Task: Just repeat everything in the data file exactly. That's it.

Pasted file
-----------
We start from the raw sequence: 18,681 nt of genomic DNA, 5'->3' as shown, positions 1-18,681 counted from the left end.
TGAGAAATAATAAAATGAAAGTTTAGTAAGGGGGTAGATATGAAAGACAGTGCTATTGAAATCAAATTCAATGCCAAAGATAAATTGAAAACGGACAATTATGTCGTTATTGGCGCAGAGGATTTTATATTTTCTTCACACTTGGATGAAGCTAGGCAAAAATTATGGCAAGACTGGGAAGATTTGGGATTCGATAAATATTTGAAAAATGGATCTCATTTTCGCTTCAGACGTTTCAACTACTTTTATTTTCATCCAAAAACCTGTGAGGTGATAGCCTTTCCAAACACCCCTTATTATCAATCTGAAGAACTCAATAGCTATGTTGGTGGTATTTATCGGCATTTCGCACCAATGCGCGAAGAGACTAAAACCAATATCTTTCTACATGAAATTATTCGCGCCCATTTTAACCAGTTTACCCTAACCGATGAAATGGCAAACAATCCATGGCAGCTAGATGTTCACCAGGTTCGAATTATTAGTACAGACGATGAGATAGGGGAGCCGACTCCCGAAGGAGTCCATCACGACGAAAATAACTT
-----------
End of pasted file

We start from the raw sequence: 18,681 nt of genomic DNA, 5'->3' as shown, positions 1-18,681 counted from the left end.
TGAGAAATAATAAAATGAAAGTTTAGTAAGGGGGTAGATATGAAAGACAGTGCTATTGAAATCAAATTCAATGCCAAAGATAAATTGAAAACGGACAATTATGTCGTTATTGGCGCAGAGGATTTTATATTTTCTTCACACTTGGATGAAGCTAGGCAAAAATTATGGCAAGACTGGGAAGATTTGGGATTCGATAAATATTTGAAAAATGGATCTCATTTTCGCTTCAGACGTTTCAACTACTTTTATTTTCATCCAAAAACCTGTGAGGTGATAGCCTTTCCAAACACCCCTTATTATCAATCTGAAGAACTCAATAGCTATGTTGGTGGTATTTATCGGCATTTCGCACCAATGCGCGAAGAGACTAAAACCAATATCTTTCTACATGAAATTATTCGCGCCCATTTTAACCAGTTTACCCTAACCGATGAAATGGCAAACAATCCATGGCAGCTAGATGTTCACCAGGTTCGAATTATTAGTACAGACGATGAGATAGGGGAGCCGACTCCCGAAGGAGTCCATCACGACGAAAATAACTT